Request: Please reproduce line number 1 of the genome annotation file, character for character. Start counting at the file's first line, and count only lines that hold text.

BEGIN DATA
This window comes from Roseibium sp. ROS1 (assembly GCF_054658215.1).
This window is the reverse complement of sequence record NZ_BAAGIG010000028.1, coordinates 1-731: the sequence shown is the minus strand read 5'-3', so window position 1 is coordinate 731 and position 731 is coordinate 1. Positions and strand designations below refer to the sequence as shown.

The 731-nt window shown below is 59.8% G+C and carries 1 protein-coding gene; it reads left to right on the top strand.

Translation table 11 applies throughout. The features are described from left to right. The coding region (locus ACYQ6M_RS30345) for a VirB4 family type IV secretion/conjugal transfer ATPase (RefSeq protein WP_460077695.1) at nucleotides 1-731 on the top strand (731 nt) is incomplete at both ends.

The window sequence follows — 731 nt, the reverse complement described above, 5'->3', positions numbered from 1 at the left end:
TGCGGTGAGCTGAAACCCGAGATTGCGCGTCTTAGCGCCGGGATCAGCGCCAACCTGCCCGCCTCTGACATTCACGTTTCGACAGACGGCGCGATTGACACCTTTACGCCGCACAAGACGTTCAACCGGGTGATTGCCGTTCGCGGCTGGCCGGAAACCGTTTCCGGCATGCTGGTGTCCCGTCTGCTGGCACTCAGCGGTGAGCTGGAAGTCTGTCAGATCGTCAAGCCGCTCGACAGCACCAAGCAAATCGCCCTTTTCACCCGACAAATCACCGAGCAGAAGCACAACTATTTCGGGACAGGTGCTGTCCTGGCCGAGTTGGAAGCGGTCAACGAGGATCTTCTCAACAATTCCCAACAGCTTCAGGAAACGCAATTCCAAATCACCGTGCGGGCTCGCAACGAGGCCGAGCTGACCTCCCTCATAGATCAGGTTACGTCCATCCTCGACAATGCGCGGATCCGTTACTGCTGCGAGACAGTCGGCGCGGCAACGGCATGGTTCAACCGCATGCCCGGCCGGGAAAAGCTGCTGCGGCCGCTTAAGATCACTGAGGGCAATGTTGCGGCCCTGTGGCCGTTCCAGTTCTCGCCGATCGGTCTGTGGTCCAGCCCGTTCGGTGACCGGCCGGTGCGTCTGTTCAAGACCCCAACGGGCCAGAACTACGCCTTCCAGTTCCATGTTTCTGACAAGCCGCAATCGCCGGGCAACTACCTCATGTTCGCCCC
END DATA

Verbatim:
This window comes from Roseibium sp. ROS1 (assembly GCF_054658215.1).